Happy International Women’s Day! We have an amazing array of records relating to women’s history here at The National Archives and so what better way to celebrate than to showcase some of our records? There are documents which played a huge part in the establishment of women’s’ rights through to our more puzzling and bizarre records on women’s appearance.
Prompted by the recent debate in the media following Hilary Mantel’s comments on the Duchess of Cambridge, I was particularly interested to see how the image of women, not just female royals, has developed over the course of recent history.
A matter of class?
The National Archives holds a prison record on Lady Constance Lytton (catalogue reference: HO 144/1054/187986), one of the many suffragettes imprisoned whilst campaigning for Votes for Women.
Lady Constance disguised herself as a poor seamstress using the nom de guerre Jane Warton in order to avoid special treatment and privileges because of her family title. Using this appearance, it helped her to highlight the inequality between classes of women and the need for prison reform.
Also in The National Archives’ collection is a bizarre photograph dated 1898 entitled ‘Photograph of twenty female heads…being Portraits of a few of the 60 poor women (with and without teeth) who were supplied by Mr V C Mallan with a set of teeth as a Jubilee Gift’ (catalogue reference: COPY 1/435/862) which part of a Copyright Application form. Why this was thought to be an ideal Jubilee gift, I have no idea, but it is fascinating to consider how these working class women were portrayed.
There is also an amusing Home Office record called ‘liquor licensing: public house licensees refusing to serve women unaccompanied by gentleman’ (catalogue ref: HO 45/19649). One incident in 1943 concerned two married ladies who complained that a pub refused to serve them because they were not accompanied by a gentleman and were offended by what that implied. According to an official communication from the Home Office, the reason why women were not allowed in some pubs was because in large cities some public houses find it ‘necessary to impose such a rule to avoid becoming haunts of women of undesirable type…’ You can imagine the Monty Python sketch for that one.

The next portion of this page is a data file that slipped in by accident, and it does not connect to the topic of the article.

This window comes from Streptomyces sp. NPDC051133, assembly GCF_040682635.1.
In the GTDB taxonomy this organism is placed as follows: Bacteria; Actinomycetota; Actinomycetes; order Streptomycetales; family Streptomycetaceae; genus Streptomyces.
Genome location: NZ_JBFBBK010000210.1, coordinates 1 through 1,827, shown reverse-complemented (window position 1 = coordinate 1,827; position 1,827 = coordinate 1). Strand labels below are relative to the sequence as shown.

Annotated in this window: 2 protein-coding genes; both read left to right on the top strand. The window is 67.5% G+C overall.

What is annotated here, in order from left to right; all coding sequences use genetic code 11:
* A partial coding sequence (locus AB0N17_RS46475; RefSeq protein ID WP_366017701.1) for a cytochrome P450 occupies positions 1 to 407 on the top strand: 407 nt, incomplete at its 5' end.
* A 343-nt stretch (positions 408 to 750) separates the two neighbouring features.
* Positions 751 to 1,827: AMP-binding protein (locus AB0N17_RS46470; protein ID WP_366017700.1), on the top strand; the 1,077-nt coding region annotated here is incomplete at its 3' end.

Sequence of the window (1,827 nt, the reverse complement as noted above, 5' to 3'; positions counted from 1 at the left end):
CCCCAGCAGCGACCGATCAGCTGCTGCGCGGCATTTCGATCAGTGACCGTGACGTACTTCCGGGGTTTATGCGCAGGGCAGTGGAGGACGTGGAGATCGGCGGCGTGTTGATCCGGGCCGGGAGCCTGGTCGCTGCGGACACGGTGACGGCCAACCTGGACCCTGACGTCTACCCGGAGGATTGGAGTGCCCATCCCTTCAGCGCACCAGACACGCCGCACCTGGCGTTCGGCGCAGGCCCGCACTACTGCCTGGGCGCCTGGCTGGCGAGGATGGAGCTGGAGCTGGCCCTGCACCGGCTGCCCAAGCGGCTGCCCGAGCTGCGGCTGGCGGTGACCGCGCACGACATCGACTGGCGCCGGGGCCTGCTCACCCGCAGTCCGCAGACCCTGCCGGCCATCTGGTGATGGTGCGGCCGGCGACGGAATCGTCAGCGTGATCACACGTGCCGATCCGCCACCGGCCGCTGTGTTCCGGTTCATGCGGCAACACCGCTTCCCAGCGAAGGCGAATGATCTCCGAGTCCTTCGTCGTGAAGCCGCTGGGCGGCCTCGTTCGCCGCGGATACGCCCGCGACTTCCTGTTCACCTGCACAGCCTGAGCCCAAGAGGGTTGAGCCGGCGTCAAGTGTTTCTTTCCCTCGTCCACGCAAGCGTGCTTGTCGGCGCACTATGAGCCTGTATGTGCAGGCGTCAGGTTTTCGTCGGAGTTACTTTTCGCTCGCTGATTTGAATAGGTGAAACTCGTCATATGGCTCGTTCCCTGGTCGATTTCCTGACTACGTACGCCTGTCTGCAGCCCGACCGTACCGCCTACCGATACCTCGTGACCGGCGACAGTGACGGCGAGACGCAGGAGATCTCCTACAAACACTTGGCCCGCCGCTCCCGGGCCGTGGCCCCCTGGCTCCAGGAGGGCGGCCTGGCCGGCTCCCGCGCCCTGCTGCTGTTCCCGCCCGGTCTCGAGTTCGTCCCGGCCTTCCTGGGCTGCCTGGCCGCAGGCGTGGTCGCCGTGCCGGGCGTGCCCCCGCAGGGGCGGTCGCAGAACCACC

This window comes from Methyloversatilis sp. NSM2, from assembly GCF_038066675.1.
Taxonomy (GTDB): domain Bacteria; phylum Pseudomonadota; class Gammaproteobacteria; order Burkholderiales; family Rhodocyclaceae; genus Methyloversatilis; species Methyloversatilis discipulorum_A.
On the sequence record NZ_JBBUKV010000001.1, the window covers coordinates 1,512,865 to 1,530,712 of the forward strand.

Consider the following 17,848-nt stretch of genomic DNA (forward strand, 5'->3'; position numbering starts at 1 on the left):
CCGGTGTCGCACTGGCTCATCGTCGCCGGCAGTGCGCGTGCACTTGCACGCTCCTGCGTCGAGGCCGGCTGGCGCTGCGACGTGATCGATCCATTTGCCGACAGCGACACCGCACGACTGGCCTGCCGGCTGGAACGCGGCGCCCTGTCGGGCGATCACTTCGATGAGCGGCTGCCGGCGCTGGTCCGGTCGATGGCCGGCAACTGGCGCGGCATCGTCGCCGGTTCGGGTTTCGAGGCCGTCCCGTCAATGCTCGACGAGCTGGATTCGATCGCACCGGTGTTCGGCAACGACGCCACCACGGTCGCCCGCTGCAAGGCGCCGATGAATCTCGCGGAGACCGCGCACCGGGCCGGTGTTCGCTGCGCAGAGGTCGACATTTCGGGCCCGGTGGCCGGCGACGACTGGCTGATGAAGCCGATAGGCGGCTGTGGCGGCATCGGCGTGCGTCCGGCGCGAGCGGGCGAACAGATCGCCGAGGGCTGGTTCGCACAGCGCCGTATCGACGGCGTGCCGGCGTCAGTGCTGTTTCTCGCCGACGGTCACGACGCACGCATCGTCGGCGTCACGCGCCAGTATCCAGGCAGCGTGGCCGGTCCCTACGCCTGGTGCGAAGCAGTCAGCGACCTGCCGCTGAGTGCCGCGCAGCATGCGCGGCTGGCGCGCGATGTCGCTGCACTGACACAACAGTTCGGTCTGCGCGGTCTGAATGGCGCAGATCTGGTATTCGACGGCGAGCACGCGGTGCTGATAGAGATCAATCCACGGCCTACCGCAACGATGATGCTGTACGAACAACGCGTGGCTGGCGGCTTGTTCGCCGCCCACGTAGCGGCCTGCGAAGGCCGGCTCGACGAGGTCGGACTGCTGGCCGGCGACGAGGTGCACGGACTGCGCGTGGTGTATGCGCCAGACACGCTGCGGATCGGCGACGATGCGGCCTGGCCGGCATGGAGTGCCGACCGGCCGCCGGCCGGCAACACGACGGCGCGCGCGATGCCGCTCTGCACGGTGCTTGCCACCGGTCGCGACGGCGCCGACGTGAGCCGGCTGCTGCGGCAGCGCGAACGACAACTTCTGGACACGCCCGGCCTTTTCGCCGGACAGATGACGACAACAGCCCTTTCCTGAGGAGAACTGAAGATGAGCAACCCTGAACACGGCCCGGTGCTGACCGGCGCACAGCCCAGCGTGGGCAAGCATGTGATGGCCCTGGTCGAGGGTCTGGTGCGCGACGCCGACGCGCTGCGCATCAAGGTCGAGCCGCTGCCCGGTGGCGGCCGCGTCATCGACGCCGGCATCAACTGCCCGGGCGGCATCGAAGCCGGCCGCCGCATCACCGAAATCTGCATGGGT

Continuing the theme of appearance, there are some fascinating records from the British Railway Board including the file in 1964 entitled ‘Proposal for prettiest commuter competition’ (catalogue reference: AN 111/452). Their publicity unit proposed the competition as a way of ‘whipping up interest in railway travel’. Fortunately, they decided this was rather ‘hackneyed’ and suggested, jokingly you would assume, that perhaps any award should go to ‘whoever suffered longest from our inadequate services’. Now that sounds like a much better idea and one I think we’d all sign up for today.
It’s true that appearances have resulted in prejudices, stereotypes and inequality. However, in many of these cases they have been turned around to be a great help in advancing women’s equality.
Ben MacIntyre, our January Writer of the Month, highlighted the major role that ‘appearances’ played in the Second World War in his talk and blog on Double Cross. Winning the war was not just the achievement of millions of incredibly brave soldiers but also a number of courageous female and male spies that needed to ‘keep up appearances’ so that they were not discovered to be double agents. Nathalie Sergueiew, alias ‘Treasure’ (pictured right) and Violette Szabo (who incidentally was commemorated as a local hero on the £20 Brixton Pound note in 2011), relied enormously on appearances to manipulate the German intelligence to our advantage to eventually win the war.
To win the war on equality the lessons of history suggest that we must rely on appearances and turn them to our advantage. I could go on discussing this issue but I will end it here with an amazing photograph from our collection. The information on the reverse of the photograph reads: ‘Kenyan Women’s Clubs and the Kenya’s Women’s Progress Movement (Maendeleo ya Wanake), which started in 1952 and had over 1,000 affiliated clubs, with an estimated 43,000 members all over the country’ (as recorded in 1962).